Should the Federal Reserve raise interest rates?

Photo by Dan Smith, License: CC by 2.5

Note: If you want to gain a basic grounding into government policy and its effects on currency, please read my previous article on the aforementioned subject.

Within the sphere of economics and economic thought, the discussion which has overwhelmingly prevailed, above others, is that of whether the Federal Reserve, the central bank of the United States, should raise interest rates or not. At the current moment, the tide seems to have shifted towards a tightening of rates, however, the opposition towards an interest rate rise is still unyielding. Economic scholars, who believe that an interest rate hike is the right way to go, assert that the hike will boost job growth through an increase in both opportunity and actual cost of automation, and that it will boost consumer spending, according to the Keynesian model. However, proponents of keeping rates stable argue that a hike would send financial markets into turmoil, perhaps even worse than their late August plunge. Funnily enough, the one minim that both sides agree on is that whatever happens, a Fed rate hike would change the global economic landscape forever. However, in this article, the case for raising interest rates will be argued, as that is precisely what I firmly agree should happen.

When one looks at the facts, they would find it indubitable that corporations would not want to invest in automation with higher interest rates, as the amount of money which they have to pay back is larger than before. Owing to this, companies would find it more profitable to simply employ human workers, who, with the addition of being smarter than automation in that they can apply themselves to every situation, have the guarantee of all of them not simultaneously crashing, which would cause a momentary disaster in the production wing of the company. Therefore, when applying cost-benefit analysis to the situation, the companies may see this as the straw on the camel’s back, as, unlike before, in a near zero interest rate environment, the cost of automation will simply be too much, given the obvious drawbacks which it has at the moment. Although it is only an incremental increase in interest rates, for these businesses, every unit of currency is important and there is no point purchasing something that will yield a loss in the long term, given the restrictive monetary policy being applied.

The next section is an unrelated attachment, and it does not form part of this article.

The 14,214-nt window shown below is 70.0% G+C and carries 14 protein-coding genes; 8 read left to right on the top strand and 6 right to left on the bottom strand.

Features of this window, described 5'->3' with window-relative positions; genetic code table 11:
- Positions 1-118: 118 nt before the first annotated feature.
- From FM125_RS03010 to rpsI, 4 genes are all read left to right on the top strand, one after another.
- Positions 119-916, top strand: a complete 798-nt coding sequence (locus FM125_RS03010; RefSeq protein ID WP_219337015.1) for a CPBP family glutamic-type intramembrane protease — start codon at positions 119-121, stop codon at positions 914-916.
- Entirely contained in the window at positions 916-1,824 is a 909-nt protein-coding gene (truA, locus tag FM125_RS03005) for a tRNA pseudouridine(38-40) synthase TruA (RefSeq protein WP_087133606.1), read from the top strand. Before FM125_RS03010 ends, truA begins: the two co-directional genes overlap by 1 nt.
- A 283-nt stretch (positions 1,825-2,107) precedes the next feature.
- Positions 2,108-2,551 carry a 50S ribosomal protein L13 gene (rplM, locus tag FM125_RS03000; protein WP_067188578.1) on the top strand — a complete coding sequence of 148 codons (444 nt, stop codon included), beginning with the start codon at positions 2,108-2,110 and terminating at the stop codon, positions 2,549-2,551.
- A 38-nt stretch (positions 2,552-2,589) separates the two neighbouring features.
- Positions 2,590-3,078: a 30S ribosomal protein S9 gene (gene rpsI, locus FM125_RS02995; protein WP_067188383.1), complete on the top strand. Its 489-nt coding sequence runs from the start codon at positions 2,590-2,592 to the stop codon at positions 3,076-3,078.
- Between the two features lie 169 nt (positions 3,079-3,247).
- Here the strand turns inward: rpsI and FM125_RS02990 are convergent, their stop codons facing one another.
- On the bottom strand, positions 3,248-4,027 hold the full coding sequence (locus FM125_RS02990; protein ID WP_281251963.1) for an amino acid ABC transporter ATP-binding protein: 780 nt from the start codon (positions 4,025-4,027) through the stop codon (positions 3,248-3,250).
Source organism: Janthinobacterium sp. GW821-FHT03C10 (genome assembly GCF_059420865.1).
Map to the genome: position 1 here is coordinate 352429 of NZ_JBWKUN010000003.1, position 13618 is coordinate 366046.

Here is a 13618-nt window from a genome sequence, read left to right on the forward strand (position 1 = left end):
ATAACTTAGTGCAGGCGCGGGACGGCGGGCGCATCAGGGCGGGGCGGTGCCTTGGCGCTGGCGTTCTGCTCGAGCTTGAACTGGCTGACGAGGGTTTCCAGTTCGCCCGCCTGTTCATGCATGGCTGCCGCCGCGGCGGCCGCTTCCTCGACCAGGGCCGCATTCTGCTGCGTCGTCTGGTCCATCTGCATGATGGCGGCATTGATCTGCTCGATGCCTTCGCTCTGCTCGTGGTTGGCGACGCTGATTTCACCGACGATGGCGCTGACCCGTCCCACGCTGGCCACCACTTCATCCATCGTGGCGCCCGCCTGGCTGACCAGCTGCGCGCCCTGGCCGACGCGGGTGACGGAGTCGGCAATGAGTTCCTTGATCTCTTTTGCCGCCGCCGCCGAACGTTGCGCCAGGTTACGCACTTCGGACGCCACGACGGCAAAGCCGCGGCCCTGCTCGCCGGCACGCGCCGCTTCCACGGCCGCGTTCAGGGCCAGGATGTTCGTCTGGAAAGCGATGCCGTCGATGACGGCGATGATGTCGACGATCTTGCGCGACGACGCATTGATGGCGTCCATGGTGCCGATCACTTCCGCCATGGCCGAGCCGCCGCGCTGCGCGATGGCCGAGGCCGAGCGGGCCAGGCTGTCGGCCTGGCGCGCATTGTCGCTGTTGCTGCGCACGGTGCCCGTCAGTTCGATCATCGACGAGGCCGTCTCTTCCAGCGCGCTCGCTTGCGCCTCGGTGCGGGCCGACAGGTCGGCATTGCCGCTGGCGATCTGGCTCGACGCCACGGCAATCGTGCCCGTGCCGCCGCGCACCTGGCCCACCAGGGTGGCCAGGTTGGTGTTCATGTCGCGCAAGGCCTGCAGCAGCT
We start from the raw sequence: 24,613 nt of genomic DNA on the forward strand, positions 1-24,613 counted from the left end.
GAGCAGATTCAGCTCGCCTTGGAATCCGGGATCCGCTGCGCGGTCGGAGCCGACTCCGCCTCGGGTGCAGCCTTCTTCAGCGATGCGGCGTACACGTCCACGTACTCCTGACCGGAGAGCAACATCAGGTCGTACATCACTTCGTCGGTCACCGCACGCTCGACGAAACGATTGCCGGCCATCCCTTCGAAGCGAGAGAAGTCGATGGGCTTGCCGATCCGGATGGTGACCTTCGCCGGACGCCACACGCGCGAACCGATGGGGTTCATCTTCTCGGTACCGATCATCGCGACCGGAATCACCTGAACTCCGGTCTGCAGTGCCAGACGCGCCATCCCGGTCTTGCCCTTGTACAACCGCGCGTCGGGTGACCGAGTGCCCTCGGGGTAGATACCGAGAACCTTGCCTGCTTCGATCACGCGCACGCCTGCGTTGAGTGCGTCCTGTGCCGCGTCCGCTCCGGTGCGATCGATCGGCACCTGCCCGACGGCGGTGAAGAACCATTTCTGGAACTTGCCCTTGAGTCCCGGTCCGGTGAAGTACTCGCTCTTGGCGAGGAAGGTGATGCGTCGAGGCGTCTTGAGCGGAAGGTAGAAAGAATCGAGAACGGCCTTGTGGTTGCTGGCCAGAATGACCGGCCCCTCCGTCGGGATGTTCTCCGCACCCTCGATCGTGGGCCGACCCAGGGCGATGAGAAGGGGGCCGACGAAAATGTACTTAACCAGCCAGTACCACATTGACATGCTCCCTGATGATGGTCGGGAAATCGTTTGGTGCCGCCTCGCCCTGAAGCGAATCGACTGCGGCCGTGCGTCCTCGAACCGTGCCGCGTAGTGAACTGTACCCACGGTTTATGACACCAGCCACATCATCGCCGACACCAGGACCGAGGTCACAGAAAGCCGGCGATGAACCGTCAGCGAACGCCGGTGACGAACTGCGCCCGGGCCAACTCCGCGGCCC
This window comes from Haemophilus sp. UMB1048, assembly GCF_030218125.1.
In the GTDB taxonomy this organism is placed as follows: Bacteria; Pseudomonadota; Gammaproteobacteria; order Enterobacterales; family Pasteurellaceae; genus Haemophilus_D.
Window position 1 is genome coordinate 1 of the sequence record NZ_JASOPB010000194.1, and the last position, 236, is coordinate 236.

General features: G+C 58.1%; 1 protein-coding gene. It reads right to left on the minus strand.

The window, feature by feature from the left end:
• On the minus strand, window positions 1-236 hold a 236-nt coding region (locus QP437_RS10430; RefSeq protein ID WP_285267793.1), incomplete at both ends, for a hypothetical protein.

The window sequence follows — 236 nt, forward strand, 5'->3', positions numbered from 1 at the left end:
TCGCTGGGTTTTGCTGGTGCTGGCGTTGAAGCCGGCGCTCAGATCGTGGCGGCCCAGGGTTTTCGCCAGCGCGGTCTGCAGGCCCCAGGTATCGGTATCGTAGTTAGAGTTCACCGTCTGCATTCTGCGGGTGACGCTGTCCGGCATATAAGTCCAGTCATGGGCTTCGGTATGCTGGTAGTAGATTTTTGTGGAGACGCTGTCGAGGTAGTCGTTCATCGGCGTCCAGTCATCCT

There is also the issue of inflation. Some major economists argue that the Federal Reserve are waiting far too long to raise interest rates, and that this is potentially a fatal error, in that this massive duration of time with accommodative monetary policy will give rise to soaring inflation levels. Of course, the elderly dependents of the USA, amongst others, will suffer the most from this, as the value of the money which they have saved up in banks will decrease at a rapid rate. In addition, it punishes first time home buyers while making stock traders and the like richer. Obviously, this kind of thing is the bane of an economic liberal’s existence, and it is clear to see that morally, this is not right. Therefore, one could make the moral argument that the Federal Reserve should raise interest rates in order to protect the elderly and the vulnerable of the USA, while restoring some semblance of equality to a massively divided nation. Although there is no guarantee that this will happen, there is nothing wrong with protecting against unforeseen circumstances.

Some also argue that the US economy is strong enough to handle a rise of 25 basis points. From the previous bottom, stocks are up over a hundred percent, so therefore, they argue that the financial markets are a non-issue in the Federal Reserve’s decision. With this chain of reasoning, it can be stated that we have already waited too long to begin the process of economic normalisation, and that in order to get the US economy up and running again, we must raise interest rates, at least incrementally to begin with. Labour force participation rates are at the same levels as 1977, under the Carter administration, and so to get ourselves out of this mess which we have put ourselves in to, we must make things normal again and raise interest rates. This raise in rates, although small numerically, will be a gigantic step in the right direction, and will mean that the savers, elderly, and first time buyers in the economy are saved.

By Shrey Srivastava

A finance and economics enthusiast, and someone who wants to share his views with the world.

1 comment

  1. In a domestic sense, you seem to put forward a reasonable argument. However with the US being the largest economy in the world, should it act responsible?. A rise in rates, could see a massive outflow of capital from already stagnating developing economies. A debt crisis in the developing world is on the horizon, however surely this could only precipitate the crisis. A hike could see a rise in the value of dollar–dominated debt, and it could force these countries into raise their interest rates, to prevent “capital flight.”

    A 25 basis point raise, is unlikely to have to that detrimental effects on the already troubled developing worlds. I am just curious, do you think the US should act completely in her own interests, or act in the interests of the global economy?



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